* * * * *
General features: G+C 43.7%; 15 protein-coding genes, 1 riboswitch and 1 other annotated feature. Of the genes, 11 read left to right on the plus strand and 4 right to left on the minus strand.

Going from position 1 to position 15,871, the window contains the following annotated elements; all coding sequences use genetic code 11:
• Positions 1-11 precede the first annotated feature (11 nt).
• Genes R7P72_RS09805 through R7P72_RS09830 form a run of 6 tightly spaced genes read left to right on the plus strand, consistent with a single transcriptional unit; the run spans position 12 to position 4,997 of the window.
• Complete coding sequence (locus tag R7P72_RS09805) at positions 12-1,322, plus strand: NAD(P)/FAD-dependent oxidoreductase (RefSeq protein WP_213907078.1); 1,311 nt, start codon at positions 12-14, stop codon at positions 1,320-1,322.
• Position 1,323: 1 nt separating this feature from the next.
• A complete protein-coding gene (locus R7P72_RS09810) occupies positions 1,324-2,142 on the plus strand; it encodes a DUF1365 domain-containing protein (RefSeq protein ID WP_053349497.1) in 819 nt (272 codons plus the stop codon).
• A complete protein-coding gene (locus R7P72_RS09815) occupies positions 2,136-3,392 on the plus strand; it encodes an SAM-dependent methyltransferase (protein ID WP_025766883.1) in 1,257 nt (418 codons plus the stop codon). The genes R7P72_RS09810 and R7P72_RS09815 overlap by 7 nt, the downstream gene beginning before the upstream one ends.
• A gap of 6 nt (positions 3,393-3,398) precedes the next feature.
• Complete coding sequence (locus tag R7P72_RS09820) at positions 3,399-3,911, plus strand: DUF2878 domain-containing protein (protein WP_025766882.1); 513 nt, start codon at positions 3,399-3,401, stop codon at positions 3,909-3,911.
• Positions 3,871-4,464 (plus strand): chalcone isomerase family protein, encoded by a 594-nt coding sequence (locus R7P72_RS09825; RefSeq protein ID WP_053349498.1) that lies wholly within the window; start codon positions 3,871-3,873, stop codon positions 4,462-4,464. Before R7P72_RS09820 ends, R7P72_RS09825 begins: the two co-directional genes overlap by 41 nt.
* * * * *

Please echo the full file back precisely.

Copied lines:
General features: G+C 43.7%; 15 protein-coding genes, 1 riboswitch and 1 other annotated feature. Of the genes, 11 read left to right on the plus strand and 4 right to left on the minus strand.

Going from position 1 to position 15,871, the window contains the following annotated elements; all coding sequences use genetic code 11:
• Positions 1-11 precede the first annotated feature (11 nt).
• Genes R7P72_RS09805 through R7P72_RS09830 form a run of 6 tightly spaced genes read left to right on the plus strand, consistent with a single transcriptional unit; the run spans position 12 to position 4,997 of the window.
• Complete coding sequence (locus tag R7P72_RS09805) at positions 12-1,322, plus strand: NAD(P)/FAD-dependent oxidoreductase (RefSeq protein WP_213907078.1); 1,311 nt, start codon at positions 12-14, stop codon at positions 1,320-1,322.
• Position 1,323: 1 nt separating this feature from the next.
• A complete protein-coding gene (locus R7P72_RS09810) occupies positions 1,324-2,142 on the plus strand; it encodes a DUF1365 domain-containing protein (RefSeq protein ID WP_053349497.1) in 819 nt (272 codons plus the stop codon).
• A complete protein-coding gene (locus R7P72_RS09815) occupies positions 2,136-3,392 on the plus strand; it encodes an SAM-dependent methyltransferase (protein ID WP_025766883.1) in 1,257 nt (418 codons plus the stop codon). The genes R7P72_RS09810 and R7P72_RS09815 overlap by 7 nt, the downstream gene beginning before the upstream one ends.
• A gap of 6 nt (positions 3,393-3,398) precedes the next feature.
• Complete coding sequence (locus tag R7P72_RS09820) at positions 3,399-3,911, plus strand: DUF2878 domain-containing protein (protein WP_025766882.1); 513 nt, start codon at positions 3,399-3,401, stop codon at positions 3,909-3,911.
• Positions 3,871-4,464 (plus strand): chalcone isomerase family protein, encoded by a 594-nt coding sequence (locus R7P72_RS09825; RefSeq protein ID WP_053349498.1) that lies wholly within the window; start codon positions 3,871-3,873, stop codon positions 4,462-4,464. Before R7P72_RS09820 ends, R7P72_RS09825 begins: the two co-directional genes overlap by 41 nt.